To offer even a superficial gloss over the impact that eighty-two-year-old composer and musician Roscoe Mitchell has made to avant-garde jazz would be an article unto itself. Suffice it to say that the restless Chicago native (whose 1966 free-jazz debut “Sound” still exudes the fresh humor and playfulness of an aural freak-out over fifty years later) has spent almost six decades at the helm of some of the most important, creative, and confounding music this nation has ever produced.
Now we get a look at what he does in his free time, on view at Corbett vs. Dempsey.
“Keeper of the Code” is a career-spanning survey of Mitchell’s paintings that stretches back to the furthest reaches of the 1960s, but it lacks anything from either the 1980s or nineties, and there’s maybe one work that could plausibly be called from the seventies. As the press release admits, Mitchell returned to painting in earnest during the pandemic and this is an exhibition of recent works. And there’s a lot of them.
Lost among the seventy-plus pieces on display, one gets the overriding sense that Mitchell is laid back, having a ball, and just cranking these diminutive Day-Glo canvases out. They feature all manner of patterns and people, figments and fauna. But rather than being authoritative visual statements that have been poked and prodded into shape, abandoned and revisited, anguished and celebrated over, each tightly composed piece is rather more like a note, or a passing phrase in an extended solo. Part of a summative whole, but individually, mostly unremarkable.
There are exceptions to this, of course. Of the small selection of twentieth-century work on display, Mitchell’s early oils possess an eerie, almost sinister-surreal quality. Though they’re not thematically or compositionally much different than the more recent works, the fussiness and occasional unpredictability of linseed oil lends a labored quality to the painting’s surfaces, something many of his vivid, gingerly touched acrylics sorely lack. Occasionally, as in 1966’s spectral yellow and green “Drum Rise,” the surface simmers to fevered pitch and erupts in a viscous impasto. Hot like the searing notes of an alto placed high in the mix, it’s both jarring and satisfying.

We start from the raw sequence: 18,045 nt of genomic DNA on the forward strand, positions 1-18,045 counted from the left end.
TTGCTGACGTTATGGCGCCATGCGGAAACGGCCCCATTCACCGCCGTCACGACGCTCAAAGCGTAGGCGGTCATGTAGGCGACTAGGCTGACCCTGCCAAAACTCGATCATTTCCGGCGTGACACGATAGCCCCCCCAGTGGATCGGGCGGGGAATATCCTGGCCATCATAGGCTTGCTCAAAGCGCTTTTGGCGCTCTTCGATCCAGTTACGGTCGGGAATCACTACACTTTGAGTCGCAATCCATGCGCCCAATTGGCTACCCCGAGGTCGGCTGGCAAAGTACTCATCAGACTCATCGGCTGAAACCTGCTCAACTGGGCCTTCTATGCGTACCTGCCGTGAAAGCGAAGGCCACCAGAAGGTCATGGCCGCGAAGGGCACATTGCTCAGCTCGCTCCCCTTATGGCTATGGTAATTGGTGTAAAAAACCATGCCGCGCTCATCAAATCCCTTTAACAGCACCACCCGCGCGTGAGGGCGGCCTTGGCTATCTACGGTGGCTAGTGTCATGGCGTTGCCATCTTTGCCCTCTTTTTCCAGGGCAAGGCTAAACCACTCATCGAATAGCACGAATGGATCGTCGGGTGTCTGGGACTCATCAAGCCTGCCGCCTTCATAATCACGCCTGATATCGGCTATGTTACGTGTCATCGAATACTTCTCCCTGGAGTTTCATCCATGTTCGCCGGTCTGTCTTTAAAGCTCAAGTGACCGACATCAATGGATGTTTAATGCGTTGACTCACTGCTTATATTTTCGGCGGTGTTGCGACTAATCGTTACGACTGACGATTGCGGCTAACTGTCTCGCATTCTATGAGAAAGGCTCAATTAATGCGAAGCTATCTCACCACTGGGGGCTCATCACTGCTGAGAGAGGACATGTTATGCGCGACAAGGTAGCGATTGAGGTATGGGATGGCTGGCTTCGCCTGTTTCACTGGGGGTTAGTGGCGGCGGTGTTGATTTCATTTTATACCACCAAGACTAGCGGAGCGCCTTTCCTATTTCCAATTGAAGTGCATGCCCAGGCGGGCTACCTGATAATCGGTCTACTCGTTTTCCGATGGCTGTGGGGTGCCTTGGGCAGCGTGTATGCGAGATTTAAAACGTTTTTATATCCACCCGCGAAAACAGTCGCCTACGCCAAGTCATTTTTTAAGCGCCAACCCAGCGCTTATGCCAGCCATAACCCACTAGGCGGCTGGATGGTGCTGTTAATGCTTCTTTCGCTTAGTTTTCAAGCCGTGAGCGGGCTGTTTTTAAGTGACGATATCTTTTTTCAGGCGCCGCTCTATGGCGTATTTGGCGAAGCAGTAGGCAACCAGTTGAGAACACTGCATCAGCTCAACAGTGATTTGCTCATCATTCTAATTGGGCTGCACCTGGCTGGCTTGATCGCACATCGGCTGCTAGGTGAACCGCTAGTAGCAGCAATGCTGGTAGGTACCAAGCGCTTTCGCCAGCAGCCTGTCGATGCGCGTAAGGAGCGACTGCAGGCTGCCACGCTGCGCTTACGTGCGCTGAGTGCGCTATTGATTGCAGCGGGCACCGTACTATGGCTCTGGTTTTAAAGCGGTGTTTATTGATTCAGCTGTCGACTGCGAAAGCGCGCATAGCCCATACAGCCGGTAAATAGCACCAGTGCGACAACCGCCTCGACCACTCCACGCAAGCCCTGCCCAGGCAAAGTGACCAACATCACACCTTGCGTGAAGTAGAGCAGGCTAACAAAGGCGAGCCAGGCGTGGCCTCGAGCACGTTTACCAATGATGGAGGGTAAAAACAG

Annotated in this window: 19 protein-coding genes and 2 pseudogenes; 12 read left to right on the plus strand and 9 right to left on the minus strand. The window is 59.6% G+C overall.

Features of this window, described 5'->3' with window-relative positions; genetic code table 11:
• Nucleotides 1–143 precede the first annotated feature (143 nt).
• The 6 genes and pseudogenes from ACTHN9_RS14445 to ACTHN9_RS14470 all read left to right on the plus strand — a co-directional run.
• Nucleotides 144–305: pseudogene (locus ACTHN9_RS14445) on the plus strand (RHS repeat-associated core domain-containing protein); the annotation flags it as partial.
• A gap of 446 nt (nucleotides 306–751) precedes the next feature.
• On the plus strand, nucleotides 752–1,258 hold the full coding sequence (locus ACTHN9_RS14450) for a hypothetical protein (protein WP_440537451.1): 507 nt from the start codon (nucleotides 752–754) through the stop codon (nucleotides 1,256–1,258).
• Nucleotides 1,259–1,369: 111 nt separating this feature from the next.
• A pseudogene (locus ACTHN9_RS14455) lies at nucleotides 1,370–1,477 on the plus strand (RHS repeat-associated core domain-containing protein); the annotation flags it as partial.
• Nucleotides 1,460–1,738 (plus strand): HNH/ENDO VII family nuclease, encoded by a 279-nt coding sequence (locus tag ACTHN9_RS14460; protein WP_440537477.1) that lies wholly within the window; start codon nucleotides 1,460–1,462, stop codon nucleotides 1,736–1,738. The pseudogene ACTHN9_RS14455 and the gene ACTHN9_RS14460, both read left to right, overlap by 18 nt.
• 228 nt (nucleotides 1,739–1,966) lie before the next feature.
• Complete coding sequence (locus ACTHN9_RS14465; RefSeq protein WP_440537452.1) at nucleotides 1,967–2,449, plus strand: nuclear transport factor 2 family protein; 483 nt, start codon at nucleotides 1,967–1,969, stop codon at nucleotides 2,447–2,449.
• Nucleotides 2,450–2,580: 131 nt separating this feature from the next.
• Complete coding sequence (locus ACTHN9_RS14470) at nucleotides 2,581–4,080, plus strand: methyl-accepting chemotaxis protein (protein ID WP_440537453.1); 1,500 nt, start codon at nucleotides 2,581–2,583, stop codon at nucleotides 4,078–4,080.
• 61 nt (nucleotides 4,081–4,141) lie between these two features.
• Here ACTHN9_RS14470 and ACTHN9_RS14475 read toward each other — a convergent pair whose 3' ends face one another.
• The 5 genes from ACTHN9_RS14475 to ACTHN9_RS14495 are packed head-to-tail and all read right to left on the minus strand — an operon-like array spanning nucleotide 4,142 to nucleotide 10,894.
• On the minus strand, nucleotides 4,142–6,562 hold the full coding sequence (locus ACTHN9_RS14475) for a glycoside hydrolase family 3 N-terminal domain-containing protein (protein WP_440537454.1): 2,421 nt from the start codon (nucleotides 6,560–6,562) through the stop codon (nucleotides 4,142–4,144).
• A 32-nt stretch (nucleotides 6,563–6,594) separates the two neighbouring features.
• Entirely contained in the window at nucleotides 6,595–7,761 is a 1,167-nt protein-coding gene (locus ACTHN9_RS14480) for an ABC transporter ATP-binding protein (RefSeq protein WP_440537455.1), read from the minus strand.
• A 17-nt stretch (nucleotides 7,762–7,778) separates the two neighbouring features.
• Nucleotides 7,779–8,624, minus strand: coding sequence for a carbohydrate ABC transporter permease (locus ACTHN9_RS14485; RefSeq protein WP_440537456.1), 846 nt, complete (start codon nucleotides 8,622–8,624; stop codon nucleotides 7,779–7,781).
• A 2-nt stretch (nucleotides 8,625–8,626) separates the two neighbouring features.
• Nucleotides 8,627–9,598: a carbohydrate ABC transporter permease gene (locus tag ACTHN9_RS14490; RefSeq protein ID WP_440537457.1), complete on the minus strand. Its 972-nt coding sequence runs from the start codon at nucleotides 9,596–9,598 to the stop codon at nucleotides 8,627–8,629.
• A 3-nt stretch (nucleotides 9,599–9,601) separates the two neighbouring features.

In the midst of this jam-glory-fusion of color and pattern, the how of these paintings: the canvas, the color, and the composition, is clear, but the “why” remains elusive. Is this the cosmic vision of an aural traveler trying to map the sound of his life-journey in two dimensions? Or just a blazing window onto a fluorescent pastime? Mitchell has taken his many bands, groups and gigs to shores of the new land and back. For his painting to do the same, it will need a touch of the loose improvisation and creative freedom that blows from the reeds of this wailing colossus of sound. (Alan Pocaro)
“Keeper of the Code” is on view through March 11 at Corbett vs. Dempsey, 2156 West Fulton.